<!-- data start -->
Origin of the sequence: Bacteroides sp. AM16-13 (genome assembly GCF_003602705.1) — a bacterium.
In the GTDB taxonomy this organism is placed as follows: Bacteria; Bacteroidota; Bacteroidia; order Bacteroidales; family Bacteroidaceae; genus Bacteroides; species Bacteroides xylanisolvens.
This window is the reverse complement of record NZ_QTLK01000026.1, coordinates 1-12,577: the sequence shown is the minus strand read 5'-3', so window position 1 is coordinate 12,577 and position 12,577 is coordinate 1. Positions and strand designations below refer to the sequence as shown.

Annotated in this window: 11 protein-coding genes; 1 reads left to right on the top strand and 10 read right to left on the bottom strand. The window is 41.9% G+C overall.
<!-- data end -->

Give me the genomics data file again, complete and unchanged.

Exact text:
Origin of the sequence: Bacteroides sp. AM16-13 (genome assembly GCF_003602705.1) — a bacterium.
In the GTDB taxonomy this organism is placed as follows: Bacteria; Bacteroidota; Bacteroidia; order Bacteroidales; family Bacteroidaceae; genus Bacteroides; species Bacteroides xylanisolvens.
This window is the reverse complement of record NZ_QTLK01000026.1, coordinates 1-12,577: the sequence shown is the minus strand read 5'-3', so window position 1 is coordinate 12,577 and position 12,577 is coordinate 1. Positions and strand designations below refer to the sequence as shown.

Annotated in this window: 11 protein-coding genes; 1 reads left to right on the top strand and 10 read right to left on the bottom strand. The window is 41.9% G+C overall.